The three generations of therapies show the evolution of health-centered psychology.
Throughout the history of psychology, there have been multiple approaches and theories that have emerged with the aim of explaining how the human mind works, what psychological mechanisms influence and participate in our behavior and even how they can be altered in a way. maladaptive patterns of thinking and acting in the form of mental disorders.
At the clinical psychology level, an attempt has been made to help those who suffer from maladaptive disorders and patterns and producers of discomfort through what is known as behavior therapy and the three waves or generations of treatments that it has produced.
Behavior therapy: a brief definition
We call behavior therapy the type of treatment based on experimental psychology in which it is considered that behavior, although predisposed by biology, is determined and can change by the learning and application of patterns of behavior and thought.
In the presence of maladaptive behaviors that generate significant discomfort in the person, it is possible to modify these patterns by teaching other more useful ones.
In this way, the general objective of this type of therapy is to generate a change in the person that can alleviate their suffering and improve their adaptation, enhancing and optimizing their skills and opportunities in the environment. To do this, the aim is to eliminate, add or change one or more behaviors to the individual’s repertoire through learning processes.
This type of therapy focuses on the present moment, working on the current problem and history being only something that informs us of how the current situation has been reached. The psychotherapist will apply the treatment according to the characteristics of the subject to be treated and their circumstances, having to adapt the therapy to each situation.
The three waves or generations of therapies
Although many of the applied techniques and therapies have remained since behavior or behavior modification therapies made their appearance, behavior therapy has not stopped evolving in order to improve both its effectiveness and the understanding of mental processes and behavior on which it works.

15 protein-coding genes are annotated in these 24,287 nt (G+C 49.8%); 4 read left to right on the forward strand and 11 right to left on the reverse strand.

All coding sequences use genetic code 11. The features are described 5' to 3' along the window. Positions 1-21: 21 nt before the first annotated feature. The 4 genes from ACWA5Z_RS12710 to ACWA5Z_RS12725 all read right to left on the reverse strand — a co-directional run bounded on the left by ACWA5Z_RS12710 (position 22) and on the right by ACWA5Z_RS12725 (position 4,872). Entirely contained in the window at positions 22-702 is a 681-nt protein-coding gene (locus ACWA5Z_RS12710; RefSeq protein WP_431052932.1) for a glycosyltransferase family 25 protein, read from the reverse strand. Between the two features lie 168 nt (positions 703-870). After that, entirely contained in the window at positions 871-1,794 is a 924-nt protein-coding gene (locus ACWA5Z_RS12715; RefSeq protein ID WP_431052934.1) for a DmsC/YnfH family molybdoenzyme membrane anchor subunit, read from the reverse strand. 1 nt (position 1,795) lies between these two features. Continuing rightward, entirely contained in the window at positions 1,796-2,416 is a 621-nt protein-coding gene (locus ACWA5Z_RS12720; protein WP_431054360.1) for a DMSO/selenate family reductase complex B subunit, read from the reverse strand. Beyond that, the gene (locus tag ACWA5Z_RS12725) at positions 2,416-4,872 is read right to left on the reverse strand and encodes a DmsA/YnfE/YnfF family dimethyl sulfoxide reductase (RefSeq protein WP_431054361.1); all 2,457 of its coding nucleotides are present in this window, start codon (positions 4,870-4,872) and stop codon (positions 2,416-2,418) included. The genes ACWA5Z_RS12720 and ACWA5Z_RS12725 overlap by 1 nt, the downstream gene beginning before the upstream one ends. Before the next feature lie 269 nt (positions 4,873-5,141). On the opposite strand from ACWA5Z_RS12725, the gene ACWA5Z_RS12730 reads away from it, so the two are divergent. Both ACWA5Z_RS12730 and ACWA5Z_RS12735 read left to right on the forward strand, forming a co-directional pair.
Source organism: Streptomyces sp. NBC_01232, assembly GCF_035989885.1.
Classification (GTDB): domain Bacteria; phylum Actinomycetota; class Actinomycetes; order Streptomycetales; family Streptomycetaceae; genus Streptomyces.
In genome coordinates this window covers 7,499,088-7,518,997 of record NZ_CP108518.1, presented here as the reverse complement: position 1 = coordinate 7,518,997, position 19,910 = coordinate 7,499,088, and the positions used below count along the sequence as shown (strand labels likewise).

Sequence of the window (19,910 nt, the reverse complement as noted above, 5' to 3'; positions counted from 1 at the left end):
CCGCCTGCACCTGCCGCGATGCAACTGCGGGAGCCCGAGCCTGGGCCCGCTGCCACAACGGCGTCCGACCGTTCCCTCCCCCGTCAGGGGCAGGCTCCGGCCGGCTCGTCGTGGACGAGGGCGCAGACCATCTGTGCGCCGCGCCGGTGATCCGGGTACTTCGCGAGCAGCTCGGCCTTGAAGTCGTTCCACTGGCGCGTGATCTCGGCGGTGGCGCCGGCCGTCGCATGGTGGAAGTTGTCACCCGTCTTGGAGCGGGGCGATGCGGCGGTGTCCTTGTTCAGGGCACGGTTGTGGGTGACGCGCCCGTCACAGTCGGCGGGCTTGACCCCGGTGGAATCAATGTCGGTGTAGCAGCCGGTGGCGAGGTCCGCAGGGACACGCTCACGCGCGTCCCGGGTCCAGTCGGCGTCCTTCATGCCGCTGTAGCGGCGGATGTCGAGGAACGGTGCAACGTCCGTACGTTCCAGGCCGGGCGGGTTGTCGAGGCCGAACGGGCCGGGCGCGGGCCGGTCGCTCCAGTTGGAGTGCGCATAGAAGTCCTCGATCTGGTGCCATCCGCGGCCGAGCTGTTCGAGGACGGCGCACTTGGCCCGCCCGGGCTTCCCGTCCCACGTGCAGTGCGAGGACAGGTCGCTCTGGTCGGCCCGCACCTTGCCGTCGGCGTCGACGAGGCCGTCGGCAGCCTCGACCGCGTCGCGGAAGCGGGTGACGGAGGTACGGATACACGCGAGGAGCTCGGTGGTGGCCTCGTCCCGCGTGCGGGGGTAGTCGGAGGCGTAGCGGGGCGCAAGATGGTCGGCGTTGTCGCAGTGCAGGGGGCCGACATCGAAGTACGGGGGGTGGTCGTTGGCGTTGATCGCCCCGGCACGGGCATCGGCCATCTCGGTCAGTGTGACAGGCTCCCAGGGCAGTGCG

So far, we can speak of a total of three great waves or generations of therapies that have followed one another over time according to one or another current of thought predominated, each of them overcoming many of the explanatory and methodological limitations of the previous models .
1. First wave: Behavioral therapies
Behavioral therapy was born at a time in the history of psychology in which behaviorism emerged strongly as a reaction to psychoanalytic therapies born with Sigmund Freud. The latter focused on hypothetical constructs not empirically testable, and considered that behavioral disorders were the expression of poor resolution of unconscious conflicts related to the repression of instincts and needs.
However, the behavioral models were opposed to these considerations, preaching the need to deal with the disorders from verifiable data and verifiable by experience. The behaviorists focused on treating the behavior present at the moment of the problem, worrying about the relationships between stimuli, the reactions and the consequences of these.
The methodology of the first wave
The behavior was understood as a mediated mainly by the association between stimuli and the consequences of the responses given to them. The therapies that appeared at this time are therefore based on conditioning, working on aspects such as the association of stimuli, habituation or sensitization to them or the extinction of reactions to stimuli. First order changes in behavior are caused, working on directly observable behavior.